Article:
Diversion from prosecution into psychiatric care. Who control the gates?

This article examines the construction' of potential psychiatric diversion cases in Scotland. In theory, the prosecution service decides which offenders should be diverted from prosecution but, in practice, selection is largely determined by the police. The police report plays the crucial role...

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Bibliographic Details
Published in:The British journal of criminology
Main Author: Duff, Peter
Format: Print Article
Language:English
Published: 1997
In:The British journal of criminology
Year: 1997, Volume: 37, Issue: 1, Pages: 15-34
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Availability in Tübingen:Present in Tübingen.
IFK: In: Z 7
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Summary:This article examines the construction' of potential psychiatric diversion cases in Scotland. In theory, the prosecution service decides which offenders should be diverted from prosecution but, in practice, selection is largely determined by the police. The police report plays the crucial role in starting the diversion process and prosecutors generally respond neutrally to the cues' provided by the police. Consequently, any systematic bias, leading to the atypical nature of diverted offenders, is not caused by prosecutorial decision making but is imported at an earlier stage in the process. Further, the key to expanding diversion from prosecution into psychiatric care is to require the police to provide more information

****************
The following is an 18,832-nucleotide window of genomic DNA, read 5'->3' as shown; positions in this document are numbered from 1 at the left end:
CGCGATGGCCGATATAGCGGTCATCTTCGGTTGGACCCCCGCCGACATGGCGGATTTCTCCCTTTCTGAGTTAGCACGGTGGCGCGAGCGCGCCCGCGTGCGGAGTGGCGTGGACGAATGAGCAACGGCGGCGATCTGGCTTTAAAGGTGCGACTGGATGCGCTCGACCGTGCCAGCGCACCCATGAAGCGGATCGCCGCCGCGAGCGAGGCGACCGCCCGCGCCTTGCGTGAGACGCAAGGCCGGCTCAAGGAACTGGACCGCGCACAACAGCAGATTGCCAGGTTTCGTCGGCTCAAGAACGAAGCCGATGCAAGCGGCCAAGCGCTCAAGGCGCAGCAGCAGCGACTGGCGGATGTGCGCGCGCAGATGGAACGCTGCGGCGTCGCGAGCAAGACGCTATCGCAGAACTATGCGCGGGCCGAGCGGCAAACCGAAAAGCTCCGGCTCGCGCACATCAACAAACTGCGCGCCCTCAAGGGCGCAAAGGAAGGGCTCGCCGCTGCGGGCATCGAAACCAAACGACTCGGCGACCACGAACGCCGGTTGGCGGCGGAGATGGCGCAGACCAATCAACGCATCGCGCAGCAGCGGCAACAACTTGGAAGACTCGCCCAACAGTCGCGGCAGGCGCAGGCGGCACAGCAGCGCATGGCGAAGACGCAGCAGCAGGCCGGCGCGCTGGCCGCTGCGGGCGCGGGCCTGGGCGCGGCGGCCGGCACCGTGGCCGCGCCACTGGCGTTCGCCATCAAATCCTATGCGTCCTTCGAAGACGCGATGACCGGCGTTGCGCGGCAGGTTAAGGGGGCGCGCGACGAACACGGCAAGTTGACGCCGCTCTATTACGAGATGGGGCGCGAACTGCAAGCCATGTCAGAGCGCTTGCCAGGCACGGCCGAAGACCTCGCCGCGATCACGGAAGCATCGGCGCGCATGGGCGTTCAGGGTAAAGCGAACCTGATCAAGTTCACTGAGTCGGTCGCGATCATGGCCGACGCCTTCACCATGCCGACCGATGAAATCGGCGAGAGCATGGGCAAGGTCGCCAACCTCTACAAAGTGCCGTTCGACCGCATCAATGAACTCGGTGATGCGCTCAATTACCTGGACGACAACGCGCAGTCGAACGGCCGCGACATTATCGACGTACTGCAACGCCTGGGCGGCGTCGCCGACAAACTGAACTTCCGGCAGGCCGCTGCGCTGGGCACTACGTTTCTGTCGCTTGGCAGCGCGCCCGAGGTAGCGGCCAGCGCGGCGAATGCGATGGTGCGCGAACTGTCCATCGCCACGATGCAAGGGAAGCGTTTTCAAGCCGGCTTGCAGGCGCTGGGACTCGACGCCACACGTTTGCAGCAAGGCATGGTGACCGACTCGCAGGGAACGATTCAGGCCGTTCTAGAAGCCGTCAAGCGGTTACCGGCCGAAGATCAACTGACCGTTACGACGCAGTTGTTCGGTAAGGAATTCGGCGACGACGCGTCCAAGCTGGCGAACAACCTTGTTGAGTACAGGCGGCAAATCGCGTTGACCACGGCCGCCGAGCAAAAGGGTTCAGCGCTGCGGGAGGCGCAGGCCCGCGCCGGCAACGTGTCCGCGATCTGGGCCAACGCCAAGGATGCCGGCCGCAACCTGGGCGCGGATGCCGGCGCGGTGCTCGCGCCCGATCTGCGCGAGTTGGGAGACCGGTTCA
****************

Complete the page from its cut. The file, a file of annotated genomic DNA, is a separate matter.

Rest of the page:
ISSN:0007-0955